Given the fact he could put his clubs away for good and be just fine financially for the rest of his time on earth, winning on the PGA Tour is not exactly a matter of life and death for Maverick McNealy. Yet, after piling up a number of close calls last season on tour, he’s already back for more in Napa, and he’s displayed some serious fight over the first 54 holes.
Most of that fight was displayed in his third round, which McNealy began with the lead. But the former Stanford standout quickly vanished from the leader board with a front-nine two-over 38 while everybody else made there move. But McNealy was undeterred by the fireworks coming from all over the course, coming home in four-under 32 to regain a share of the lead heading into the final round.
“It was a crazy day, I’m not going to lie,” McNealy said. “That front nine got going pretty quick. Hit it in a few funny spots. We were on the clock I think on I want to say the ninth hole and it was just pretty hectic.”
Despite the chaos, the calm, cool, collected McNealy regained his focus thanks to one good shot, which, as any tour pro knows, is sometimes all it takes to get the train back on the tracks.
“Then got to the 12th fairway,” he said. “I remember hitting a good tee shot down the middle on the 12th with a utility iron and everything seemed to slow down and calm down for me. I started seeing my lines with the putter and I was really proud how I finished.”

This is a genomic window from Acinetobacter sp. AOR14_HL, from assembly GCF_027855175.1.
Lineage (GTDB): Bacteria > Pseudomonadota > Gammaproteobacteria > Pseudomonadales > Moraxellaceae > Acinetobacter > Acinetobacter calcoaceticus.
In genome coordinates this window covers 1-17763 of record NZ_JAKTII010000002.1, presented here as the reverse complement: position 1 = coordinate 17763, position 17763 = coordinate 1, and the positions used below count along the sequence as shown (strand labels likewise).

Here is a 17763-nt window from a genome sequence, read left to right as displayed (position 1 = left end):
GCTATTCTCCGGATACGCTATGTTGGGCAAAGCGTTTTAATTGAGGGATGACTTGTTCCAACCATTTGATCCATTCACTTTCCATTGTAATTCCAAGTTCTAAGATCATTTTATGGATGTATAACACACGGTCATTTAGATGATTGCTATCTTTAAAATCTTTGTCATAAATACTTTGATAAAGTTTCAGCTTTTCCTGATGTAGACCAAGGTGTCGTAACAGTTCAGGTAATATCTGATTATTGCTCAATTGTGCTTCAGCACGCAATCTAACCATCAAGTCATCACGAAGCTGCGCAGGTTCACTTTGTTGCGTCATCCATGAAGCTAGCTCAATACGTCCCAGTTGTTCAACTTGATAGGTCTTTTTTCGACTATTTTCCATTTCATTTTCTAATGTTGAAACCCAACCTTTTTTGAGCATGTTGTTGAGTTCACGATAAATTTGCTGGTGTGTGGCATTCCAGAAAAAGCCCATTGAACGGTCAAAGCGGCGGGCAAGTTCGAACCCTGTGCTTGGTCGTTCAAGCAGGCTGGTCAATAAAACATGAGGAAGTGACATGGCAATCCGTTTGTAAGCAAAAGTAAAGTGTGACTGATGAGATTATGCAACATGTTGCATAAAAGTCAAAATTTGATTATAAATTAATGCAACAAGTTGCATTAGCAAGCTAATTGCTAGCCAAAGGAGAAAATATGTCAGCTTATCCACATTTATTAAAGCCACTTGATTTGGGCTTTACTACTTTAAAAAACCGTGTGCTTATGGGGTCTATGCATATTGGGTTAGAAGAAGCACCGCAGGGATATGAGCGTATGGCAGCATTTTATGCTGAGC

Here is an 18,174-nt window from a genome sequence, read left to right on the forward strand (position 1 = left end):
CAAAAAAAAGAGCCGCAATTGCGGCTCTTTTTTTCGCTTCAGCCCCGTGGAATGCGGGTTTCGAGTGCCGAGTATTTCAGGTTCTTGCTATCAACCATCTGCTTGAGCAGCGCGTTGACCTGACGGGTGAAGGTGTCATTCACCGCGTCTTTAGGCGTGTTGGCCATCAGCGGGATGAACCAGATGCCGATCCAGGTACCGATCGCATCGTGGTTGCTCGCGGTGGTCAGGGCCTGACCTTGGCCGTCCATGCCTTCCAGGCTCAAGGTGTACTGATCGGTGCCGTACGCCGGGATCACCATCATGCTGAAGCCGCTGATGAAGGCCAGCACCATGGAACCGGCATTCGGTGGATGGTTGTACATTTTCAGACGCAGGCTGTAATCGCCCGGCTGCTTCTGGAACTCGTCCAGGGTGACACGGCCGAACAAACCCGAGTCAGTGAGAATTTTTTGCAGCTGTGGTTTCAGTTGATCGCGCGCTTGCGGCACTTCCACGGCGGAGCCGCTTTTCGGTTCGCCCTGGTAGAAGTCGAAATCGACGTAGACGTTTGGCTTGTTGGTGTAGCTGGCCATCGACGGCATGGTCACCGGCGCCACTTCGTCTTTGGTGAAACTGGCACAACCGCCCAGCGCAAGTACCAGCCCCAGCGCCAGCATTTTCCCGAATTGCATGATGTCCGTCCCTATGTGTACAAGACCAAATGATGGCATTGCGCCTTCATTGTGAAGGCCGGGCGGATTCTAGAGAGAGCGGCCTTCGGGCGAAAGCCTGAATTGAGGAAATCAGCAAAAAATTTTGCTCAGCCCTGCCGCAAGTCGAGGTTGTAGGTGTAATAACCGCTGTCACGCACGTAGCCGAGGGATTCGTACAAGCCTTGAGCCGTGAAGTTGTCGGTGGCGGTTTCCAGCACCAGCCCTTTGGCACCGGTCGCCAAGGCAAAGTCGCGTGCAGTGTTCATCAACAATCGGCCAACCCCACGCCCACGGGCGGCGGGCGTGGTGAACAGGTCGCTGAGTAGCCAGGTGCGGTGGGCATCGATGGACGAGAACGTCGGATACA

McNealy closed with three consecutive birdies, putting himself in the final group and in prime position to grab that maiden victory. It will be new territory, as a handful of his high finishes have come via him nearly chasing down the leaders on Sunday. Tomorrow, he’s the one being chased, a challenge he’s ready to accept.
“I welcome nerves because it allows me to hit shots that I can’t hit under normal circumstances,” McNealy said. “That adrenaline, those nerves, that focus and intensity are states that I can’t achieve in a normal round of golf. That tee shot on 18 was a great example, I was so locked in and zoned in, the few extra miles an hour clubhead speed from the adrenaline and it resulted in my best drive of the day. Like I said, the focus I had with my putter and seeing the lines, it’s an exhilarating feeling and it’s one that I can only get when I’m feeling those nerves.”
Fittingly, on a course Johnny Miller designed, there will be plenty of “NERVES” to go round on Sunday in Napa.